Bonita Granville, Emma Roberts and then only last month, Sophia Lillis as Nancy Drew in the Katt Shea-directed feature film (which kind of vanished in a blink). Now there’s Kennedy McMann, who’ll assume the role of the plucky ‘girl detective’ in the upcoming CW series due this Fall, which from all advance news sounds more like Veronica Mars meets Riverdale than a Carolyn Keene novel, which may not be an entirely bad thing, after all.

Pamela Sue Martin - Playboy

But there’s still one more Nancy Drew we shouldn’t forget: Pamela Sue Martin, who played the part in the late 1970’s The Hardy Boys-Nancy Drew Mysteries series on ABC, which alternated between Parker Stevens and puppy-love heartthrob Shaun Cassidy as the Hardy Boys one week, then Pamela Sue Martin as Nancy Drew the next. A largely forgotten bit of 70’s era TV, perhaps, but episodes are actually all over the place online, and I assume available as DVD’s…I mean, every  television series good or bad seems to be. Martin went on to do some films (the original The Poseidon Adventure, for instance) and more TV series, initially stirring up quite a to-do when she tried to rev up her clean-cut ingenue image by posing for several men’s magazines including France’s Lui and U.S. Playboy. Now Pamela Sue Martin will join the CW’s Nancy Drew series, playing Harriet Grosset, a psychic who assists the teen detective with her murder investigation, though the clues will lead to some seemingly otherworldy mysteries.

Playoby 1978

The CW network seems to enjoy inside-TV nostalgia casting. Supergirl, starring Melissa Benoist as Kara Danvers/Kara Zor-El/Supergirl has included Helen Slater (star of the one-shot 1984 film Supergirl) as Kara’s earth stepmother Eliza Danvers, while Dean Cain (Clark Kent/Superman in ABC’s Lois & Clark: The New Adventures 1993-1997) as her stepfather, and Terri Hatcher (Lois Lane on that same show) was a villainous alien mother of Supergirl’s season two love interest. Oh yeah, and Linda Carter, star of ABC’s kitschy 70’s Wonder Woman series, played the President (who turned out to be an alien).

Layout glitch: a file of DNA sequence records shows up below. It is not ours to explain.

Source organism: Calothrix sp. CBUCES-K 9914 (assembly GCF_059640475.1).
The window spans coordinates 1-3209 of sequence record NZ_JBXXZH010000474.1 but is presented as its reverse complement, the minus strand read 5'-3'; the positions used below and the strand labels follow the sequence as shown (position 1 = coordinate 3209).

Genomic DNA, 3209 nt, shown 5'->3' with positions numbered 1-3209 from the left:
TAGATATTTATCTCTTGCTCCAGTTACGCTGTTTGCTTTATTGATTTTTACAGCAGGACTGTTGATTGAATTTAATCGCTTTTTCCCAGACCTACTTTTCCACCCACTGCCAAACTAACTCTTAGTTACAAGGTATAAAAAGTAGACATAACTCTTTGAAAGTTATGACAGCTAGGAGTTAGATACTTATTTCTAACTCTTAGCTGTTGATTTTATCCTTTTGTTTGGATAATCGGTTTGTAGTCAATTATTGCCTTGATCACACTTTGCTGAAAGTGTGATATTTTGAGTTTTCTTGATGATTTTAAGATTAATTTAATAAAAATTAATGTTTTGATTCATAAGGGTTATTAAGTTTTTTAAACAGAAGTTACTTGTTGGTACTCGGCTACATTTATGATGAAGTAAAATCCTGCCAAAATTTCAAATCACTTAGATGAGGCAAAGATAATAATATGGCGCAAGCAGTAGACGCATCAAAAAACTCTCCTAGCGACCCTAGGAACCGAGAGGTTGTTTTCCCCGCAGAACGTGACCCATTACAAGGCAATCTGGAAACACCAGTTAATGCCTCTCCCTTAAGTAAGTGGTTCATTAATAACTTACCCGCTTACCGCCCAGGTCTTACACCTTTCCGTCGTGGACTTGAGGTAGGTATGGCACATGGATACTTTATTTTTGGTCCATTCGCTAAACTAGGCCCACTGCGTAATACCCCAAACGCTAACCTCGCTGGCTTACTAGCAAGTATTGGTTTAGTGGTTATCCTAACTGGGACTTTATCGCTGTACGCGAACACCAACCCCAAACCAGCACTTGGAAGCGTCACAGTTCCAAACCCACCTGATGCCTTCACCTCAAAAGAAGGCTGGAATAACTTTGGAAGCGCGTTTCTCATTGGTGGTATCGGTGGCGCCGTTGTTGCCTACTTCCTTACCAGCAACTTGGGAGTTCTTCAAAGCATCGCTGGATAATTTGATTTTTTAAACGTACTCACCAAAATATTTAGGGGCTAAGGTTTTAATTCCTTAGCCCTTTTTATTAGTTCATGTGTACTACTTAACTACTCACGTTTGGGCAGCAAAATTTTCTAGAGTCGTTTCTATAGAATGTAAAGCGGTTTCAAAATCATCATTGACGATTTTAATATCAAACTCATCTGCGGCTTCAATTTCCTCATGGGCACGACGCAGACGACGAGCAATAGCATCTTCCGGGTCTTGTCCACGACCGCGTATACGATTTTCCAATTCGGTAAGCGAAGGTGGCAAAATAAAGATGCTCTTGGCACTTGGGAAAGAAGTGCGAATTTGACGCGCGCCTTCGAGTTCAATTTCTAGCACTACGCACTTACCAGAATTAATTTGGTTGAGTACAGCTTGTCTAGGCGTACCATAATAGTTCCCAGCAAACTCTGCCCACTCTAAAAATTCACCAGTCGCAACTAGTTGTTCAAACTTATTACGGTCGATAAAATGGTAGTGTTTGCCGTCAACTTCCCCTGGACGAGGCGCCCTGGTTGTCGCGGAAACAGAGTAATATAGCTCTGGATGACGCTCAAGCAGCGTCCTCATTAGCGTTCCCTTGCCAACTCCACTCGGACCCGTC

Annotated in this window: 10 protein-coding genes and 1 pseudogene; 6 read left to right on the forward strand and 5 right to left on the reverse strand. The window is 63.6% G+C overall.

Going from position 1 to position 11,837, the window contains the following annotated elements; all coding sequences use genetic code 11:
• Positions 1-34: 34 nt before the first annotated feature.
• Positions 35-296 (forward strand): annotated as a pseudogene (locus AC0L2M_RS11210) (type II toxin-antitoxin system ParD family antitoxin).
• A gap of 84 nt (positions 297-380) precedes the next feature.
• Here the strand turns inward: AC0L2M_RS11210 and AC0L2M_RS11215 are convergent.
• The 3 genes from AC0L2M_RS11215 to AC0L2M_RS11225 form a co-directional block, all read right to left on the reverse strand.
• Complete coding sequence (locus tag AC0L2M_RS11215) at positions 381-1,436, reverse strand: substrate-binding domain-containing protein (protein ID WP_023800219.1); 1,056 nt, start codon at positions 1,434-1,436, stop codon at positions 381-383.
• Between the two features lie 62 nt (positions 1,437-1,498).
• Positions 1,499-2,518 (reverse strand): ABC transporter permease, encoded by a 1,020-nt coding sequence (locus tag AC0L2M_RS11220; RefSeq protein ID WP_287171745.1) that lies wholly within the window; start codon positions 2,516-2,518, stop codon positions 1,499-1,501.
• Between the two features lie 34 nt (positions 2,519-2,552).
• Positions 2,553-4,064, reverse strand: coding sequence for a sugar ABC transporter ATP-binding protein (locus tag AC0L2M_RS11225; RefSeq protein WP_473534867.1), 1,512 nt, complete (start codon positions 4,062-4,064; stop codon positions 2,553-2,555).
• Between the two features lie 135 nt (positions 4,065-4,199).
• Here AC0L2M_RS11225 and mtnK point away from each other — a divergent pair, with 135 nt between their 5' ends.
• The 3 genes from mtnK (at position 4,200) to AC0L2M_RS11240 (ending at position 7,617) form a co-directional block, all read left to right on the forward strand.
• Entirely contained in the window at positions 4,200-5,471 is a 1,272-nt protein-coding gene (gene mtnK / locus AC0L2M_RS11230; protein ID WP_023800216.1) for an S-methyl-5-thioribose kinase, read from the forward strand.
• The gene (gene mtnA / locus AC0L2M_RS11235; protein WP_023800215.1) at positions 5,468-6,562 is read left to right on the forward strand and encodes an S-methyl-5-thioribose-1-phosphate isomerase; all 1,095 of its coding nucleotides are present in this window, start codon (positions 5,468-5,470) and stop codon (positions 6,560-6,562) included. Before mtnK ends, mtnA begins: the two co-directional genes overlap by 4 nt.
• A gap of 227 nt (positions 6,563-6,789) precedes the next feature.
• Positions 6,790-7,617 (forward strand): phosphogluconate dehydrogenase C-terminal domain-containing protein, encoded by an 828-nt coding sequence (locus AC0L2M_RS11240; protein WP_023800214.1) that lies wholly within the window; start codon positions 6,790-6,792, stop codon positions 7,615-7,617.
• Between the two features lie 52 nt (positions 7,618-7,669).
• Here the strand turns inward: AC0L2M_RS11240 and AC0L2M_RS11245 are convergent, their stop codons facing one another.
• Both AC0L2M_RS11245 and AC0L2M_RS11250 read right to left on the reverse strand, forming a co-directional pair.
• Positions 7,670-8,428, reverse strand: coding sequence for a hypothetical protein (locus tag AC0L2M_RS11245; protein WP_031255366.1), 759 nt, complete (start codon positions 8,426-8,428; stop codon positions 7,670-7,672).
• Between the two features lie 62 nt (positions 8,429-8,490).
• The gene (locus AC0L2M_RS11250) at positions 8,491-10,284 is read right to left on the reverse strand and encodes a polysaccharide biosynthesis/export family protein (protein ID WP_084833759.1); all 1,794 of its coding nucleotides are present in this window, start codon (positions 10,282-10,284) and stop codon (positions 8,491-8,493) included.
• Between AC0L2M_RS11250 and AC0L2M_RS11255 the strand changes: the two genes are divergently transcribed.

Tinsel Town

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I never saw this five-issue series from Alterna Comics which apparently ran last year, and just happened to stumble across it recently at a blog. I’ve looked for it since with no luck. But a trade pb collecting the whole series is due out this summer, though not till the end of July (which could just as easily mean anywhere from August through Autumn). I suppose I’ll pre-order now.

 

Tinsel Town 1 Cover

 

Sure looks interesting: David Lucarelli writes a story drawn by Henry Ponciano set in the silent film era, when Abigail Moore dreams of becoming a police officer. Of course, women weren’t welcome then, but she takes a job as a studio security officer, where soon enough she’s mixed up in a noir-ish behind the screen mystery. Well, that cover art’s a little bright for ‘noir-ish, but I’m still eager to check this out.

HIT 1955 – 1957

Hot 1955 #1

HIT, from BOOM Comics, written by Bryce Carlson with art (and some of the series covers) by the great Vanesa R. Del Rey.

There are two HIT series: 1955 and a follow-up, 1957. Both are dark, noir-ish hard-boiled crime fiction at its very, very best. The set-up’s reminiscent of James Ellroy’s L.A. Confidential, and films like Mulholland Falls or Gangster Squad, dealing with LAPD Detective Harvey Slater, who’s an undercover member of the secret Hit Squad, lawless thugs with badges on a top-brass-endorsed mission to purge Los Angeles of organized crime. But Detective Slater’s due for real trouble when the woman from his past returns to L.A., none other than Bonnie Brae, who just happens to be his Captain’s daughter. Brae’s pure trouble in a dress, and one of the finest femme fatales to appear in comics in years.

Hit 1955

Like many comic trade paperbacks, the HIT books include extras, like a Duane Swierczynski introduction and cover alternates from Erik Gist, Trevor Hairsine, Terry Dodson and Ryna Soo. But best of all, both of these have bonus short stories, which were a real treat. I loved both series, loved Carlson’s storytelling and Del Rey’s art, but most of all, I loved Bonnie Brae, and I bet you will too.

Hit 1957